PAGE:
SEOUL (Reuters) - A North Korean nuclear envoy who steered talks before a failed summit with the United States in February is alive, a South Korean legislator said on Tuesday, contradicting a South Korean news report that he had been executed.
There has been a series of conflicting reports in recent weeks about the fate of North Korea’s negotiators after a second summit between North Korean leader Kim Jong Un and U.S. President Donald Trump broke down in Vietnam in February.
Kim Hyok Chol, who led working-level talks in the run-up to that summit with his U.S. counterpart, Stephen Biegun, is alive, said Kim Min-ki, a lawmaker who was briefed by South Korea’s intelligence agency.
The lawmaker did not elaborate on Kim Hyok Chol’s situation.
South Korea’s Chosun Ilbo newspaper said last month that Kim Hyok Chol had been executed in March, but CNN quickly refuted the report, saying he was alive and in state custody.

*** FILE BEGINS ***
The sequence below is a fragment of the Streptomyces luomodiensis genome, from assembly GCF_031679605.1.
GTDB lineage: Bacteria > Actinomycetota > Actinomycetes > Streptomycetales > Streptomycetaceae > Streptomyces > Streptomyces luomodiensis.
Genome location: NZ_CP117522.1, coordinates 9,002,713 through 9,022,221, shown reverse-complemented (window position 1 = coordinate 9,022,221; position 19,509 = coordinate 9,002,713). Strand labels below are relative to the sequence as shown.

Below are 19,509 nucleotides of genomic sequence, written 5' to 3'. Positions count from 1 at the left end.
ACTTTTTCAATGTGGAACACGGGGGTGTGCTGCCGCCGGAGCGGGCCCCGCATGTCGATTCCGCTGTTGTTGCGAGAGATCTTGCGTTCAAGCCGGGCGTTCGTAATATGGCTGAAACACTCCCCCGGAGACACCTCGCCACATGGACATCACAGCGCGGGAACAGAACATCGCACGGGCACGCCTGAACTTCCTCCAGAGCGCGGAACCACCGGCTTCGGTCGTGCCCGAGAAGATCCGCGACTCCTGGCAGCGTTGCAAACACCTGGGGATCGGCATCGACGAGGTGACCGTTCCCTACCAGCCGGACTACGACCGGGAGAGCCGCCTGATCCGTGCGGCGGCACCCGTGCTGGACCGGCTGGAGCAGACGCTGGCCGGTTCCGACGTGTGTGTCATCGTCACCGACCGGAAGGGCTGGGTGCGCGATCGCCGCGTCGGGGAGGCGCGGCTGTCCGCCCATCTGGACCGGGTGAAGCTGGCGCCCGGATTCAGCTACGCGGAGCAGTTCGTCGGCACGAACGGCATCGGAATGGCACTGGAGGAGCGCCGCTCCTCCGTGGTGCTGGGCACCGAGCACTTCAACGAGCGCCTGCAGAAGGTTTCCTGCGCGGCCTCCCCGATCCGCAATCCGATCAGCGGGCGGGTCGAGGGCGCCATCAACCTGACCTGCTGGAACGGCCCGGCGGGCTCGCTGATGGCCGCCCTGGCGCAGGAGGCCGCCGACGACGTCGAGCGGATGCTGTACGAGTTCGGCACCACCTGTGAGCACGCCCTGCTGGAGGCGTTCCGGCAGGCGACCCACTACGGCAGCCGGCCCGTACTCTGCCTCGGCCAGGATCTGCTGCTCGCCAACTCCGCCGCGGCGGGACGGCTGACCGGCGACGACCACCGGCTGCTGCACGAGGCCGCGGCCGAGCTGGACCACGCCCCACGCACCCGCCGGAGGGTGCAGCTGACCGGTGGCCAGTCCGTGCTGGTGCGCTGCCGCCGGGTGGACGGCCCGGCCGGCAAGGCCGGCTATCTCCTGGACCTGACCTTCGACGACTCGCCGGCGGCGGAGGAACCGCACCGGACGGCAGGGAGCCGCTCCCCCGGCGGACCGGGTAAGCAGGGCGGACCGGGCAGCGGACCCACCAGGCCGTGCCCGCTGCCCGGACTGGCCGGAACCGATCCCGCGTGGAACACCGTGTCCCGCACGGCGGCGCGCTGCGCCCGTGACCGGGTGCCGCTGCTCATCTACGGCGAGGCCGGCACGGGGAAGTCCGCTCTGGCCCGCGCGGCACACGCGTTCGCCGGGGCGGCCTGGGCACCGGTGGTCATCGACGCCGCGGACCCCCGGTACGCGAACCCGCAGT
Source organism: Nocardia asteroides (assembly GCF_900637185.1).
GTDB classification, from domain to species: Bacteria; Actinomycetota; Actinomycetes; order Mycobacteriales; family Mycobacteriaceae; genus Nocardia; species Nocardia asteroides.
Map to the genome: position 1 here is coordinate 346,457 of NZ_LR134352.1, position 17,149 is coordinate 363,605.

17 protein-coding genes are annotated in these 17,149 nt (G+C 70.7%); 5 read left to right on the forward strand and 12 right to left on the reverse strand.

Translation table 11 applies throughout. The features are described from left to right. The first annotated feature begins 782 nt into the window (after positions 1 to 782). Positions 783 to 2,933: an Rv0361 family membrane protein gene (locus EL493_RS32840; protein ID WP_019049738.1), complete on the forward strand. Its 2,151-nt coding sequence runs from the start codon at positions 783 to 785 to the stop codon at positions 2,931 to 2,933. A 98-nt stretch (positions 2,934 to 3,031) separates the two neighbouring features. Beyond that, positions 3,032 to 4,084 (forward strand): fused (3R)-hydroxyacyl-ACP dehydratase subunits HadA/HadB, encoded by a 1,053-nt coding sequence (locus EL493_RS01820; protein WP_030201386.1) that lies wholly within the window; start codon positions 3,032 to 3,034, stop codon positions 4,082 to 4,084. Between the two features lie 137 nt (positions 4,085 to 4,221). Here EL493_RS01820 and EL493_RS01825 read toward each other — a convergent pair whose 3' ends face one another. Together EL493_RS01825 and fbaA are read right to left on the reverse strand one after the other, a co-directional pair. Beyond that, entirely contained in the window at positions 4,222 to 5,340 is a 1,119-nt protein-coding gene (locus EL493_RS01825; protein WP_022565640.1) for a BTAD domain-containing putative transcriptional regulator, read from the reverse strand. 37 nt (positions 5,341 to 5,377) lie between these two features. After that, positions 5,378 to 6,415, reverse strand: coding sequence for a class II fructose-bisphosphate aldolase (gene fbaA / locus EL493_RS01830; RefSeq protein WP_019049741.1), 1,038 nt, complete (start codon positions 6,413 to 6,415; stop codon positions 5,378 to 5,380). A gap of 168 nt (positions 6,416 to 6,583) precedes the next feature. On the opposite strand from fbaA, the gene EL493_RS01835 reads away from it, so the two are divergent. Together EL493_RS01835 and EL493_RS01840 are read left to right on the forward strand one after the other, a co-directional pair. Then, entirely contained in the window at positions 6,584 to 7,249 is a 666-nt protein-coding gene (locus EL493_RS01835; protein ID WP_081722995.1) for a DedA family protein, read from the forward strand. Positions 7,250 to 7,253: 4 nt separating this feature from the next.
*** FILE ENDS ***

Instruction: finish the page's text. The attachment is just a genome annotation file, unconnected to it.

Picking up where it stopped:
Chosun Ilbo also reported that another senior official who was instrumental in preparing the failed summit with the United States, Kim Yong Chol, had been sent to a labor and re-education camp.
But a few days, later Kim Yong Chol appeared in a state media photograph with leader Kim Jong Un.
Seasoned North Korean diplomats have taken over the talks since the Hanoi summit, with a long-time veteran with knowledge of arms control set to lead a new round of negotiations.
Reporting by Hyonhee Shin; Editing by Robert Birsel